What I'm saying is that a person maybe just can't do the Courage group thing - at first, later, or ever.  What I always recommend is that they use the literature, that they follow as best they can the spirituality of Courage.  Doing so can make you a saint.  The important point is to integrate oneself into the Church, to be nurtured and consoled by authentic teaching, the sacraments, the devotions, and chiefly, the Eucharist.  It is essential to develop a deep spiritual life.  To do that one must fall in love with Christ.  Ask for that grace and he will grant it.

If you do so, no matter how many fallings and risings, you will eventually attain freedom of spirit.  So many people expect total change instantly, or even within a month, a year, or two years.  It takes time - for many it takes a long time - several years - even decades.  The key is perseverance, patience - divine suffering.  Temptations, falling and rising, loneliness, depression - these are purifying trials which unite us to Christ.  Every time we fall and turn with humility to Christ, asking his forgiveness and mercy, we are deeply united to him at once.  But I digress.

Where was I?

Courage is good - it is excellent - it is superb, but it is not a sacrament, it is not required for salvation.  It is a means to an end.  The ordinary means of sanctification in the Church is the sacraments.  Prayer, Mass, confession, communion, prayer, prayer, prayer.  As Teresa of Avila said, 'prayer cannot be accompanied by self-indulgence' - so the faults and sins we have clinging to us are gradually purified - they fall from us through self-imposed, as well as Church sanctioned mortification and penance - and if not entirely by those means - sometimes the Lord is so generous he takes them from us himself.  That is why our sufferings and afflictions are so many pledges of his love - it is the purifying torment of his love which removes every encumbrance of sin which clings to us.

Call yourself gay if you want - or don't - just try to be Catholic.  Be Catholic.  Don't tell others how to live or what to call themselves, just work on the log in your own eye.

When you insist people do this or that, or tell them they can't be Catholic and who they think they are - not a few of these people start living a lie.  It exacerbates ordinary depression and neurosis.  Especially if they have other emotional baggage in their lives.  One also has to remember that not all people need therapy, and even more may not be able to afford it - though being white and gay in America makes one rather privileged and elitist and one presumes they can afford anything.  Nevertheless, good, psychological self-help is indeed available - which is why I recommend the Courage website as well as NARTH (I know - that scares people!) as a resource because the research is extremely helpful in understanding the homosexual condition - and yes - people can and do move beyond it.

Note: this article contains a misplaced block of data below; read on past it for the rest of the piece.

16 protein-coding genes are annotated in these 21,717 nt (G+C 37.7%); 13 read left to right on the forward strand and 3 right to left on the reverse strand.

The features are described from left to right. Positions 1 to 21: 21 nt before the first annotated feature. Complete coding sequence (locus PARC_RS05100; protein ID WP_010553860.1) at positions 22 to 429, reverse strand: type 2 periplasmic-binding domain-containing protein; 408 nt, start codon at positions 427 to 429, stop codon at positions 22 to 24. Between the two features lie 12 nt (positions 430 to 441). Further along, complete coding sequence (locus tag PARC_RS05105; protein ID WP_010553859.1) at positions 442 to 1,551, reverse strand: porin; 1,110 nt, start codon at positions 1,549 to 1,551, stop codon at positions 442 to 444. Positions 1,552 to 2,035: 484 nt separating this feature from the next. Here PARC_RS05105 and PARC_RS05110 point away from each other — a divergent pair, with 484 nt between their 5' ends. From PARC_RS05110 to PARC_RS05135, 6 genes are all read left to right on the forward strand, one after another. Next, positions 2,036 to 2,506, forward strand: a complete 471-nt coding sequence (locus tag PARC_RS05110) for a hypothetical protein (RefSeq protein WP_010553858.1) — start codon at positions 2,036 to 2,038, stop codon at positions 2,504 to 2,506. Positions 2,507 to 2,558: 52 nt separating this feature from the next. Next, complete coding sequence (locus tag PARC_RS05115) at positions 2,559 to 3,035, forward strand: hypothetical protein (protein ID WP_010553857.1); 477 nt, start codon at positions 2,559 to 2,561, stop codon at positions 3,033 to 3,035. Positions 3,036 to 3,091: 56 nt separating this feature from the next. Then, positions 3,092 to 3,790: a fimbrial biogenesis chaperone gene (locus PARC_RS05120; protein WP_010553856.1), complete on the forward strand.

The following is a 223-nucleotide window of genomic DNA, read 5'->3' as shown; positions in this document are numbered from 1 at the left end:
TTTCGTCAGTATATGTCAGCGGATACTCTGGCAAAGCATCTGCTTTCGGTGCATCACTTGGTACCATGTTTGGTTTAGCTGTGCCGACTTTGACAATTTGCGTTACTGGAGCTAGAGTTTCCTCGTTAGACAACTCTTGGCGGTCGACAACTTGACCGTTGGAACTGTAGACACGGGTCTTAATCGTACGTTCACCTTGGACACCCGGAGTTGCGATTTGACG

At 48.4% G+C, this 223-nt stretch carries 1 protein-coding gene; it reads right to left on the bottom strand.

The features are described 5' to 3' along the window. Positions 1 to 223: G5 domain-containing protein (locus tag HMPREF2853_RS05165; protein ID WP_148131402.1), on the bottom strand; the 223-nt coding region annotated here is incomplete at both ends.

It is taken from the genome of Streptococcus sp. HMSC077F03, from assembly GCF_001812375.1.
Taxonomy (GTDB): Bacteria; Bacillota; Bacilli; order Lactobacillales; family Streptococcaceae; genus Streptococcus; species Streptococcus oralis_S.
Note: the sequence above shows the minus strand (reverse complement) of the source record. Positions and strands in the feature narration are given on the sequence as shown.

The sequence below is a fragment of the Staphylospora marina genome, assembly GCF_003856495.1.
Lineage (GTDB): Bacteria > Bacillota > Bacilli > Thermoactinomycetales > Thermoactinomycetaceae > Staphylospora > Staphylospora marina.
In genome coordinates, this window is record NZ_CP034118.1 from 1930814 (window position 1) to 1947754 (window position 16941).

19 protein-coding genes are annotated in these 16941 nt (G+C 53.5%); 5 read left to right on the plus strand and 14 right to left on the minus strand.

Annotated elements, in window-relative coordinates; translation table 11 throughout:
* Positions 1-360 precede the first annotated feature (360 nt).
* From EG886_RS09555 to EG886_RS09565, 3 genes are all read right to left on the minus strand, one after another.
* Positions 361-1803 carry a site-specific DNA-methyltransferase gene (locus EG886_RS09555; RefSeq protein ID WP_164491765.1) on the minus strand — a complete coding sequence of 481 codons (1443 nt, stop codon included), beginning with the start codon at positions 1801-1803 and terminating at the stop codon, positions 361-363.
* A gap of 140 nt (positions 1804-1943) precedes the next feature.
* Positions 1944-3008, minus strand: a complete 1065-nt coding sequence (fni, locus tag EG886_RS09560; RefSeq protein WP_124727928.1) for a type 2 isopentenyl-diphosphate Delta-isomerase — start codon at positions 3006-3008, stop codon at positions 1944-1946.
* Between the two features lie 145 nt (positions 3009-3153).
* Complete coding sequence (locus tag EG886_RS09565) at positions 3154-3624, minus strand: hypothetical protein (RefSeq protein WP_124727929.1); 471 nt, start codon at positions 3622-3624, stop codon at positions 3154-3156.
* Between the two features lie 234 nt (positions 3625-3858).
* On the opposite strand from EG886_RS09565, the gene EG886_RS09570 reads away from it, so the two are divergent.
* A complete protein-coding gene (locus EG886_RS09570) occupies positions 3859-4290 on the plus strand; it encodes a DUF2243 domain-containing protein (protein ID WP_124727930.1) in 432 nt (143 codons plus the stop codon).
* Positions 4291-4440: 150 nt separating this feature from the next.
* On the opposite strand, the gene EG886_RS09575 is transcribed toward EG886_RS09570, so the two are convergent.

Nevertheless, many gay people who seek salvation in and through the Church have a host of other problems.  They have to be met where they are at.  Some guys I know have been in and out of churches - denominations, they've been up and down, in and out with the identity thing - 'I'm gay', 'I'm not gay', 'I'm recovered - I'm not'.  They make themselves crazy.  They are told do this, do that, deny this, don't tell people that - it's craziness.  Herding people into this or that category makes people more nuts.  They fall and feel condemned.  They rise and are congratulated and think they are fine - then some trick comes along and they fall again.  They write their conversion stories and claim they are totally normal only to breakdown and backslide again.  This behavior gets reinforced by well meaning church people who bang them over the head with doctrine and terminology they insist they must adhere and conform to.*

The Church does not need these people - these people need the Church.

Why is this so hard to figure out?  Where is the Faith?  Where is the Charity?

Art: A Cold,Cold Warmth - Tyler Alpern.  The artist wrote: "The painting is a visual metaphor for the bullying and personal attacks I endure everyday of my life."

*I am not suggesting any one dispense with doctrine and authentic teaching - God knows I have emphasized Catholic teaching repeatedly on this blog.  Most gay-Catholics already know Catholic teaching on sexuality and marriage, as well as why terms such as gay and/or gender identity/non-binary language is inappropriate language for the Church to use.  Many may even know specific CDF documents which lay all of that out.  Thus to simply repeat the citations in order to silence conversation or exclude others is not very productive.  Likewise, incessant citing of statistics on gay men's health as a deterrent to homosexual behavior is pretty much useless in the work of evangelization of same sex attracted individuals.  They know this stuff already.  I hope that explains what I meant.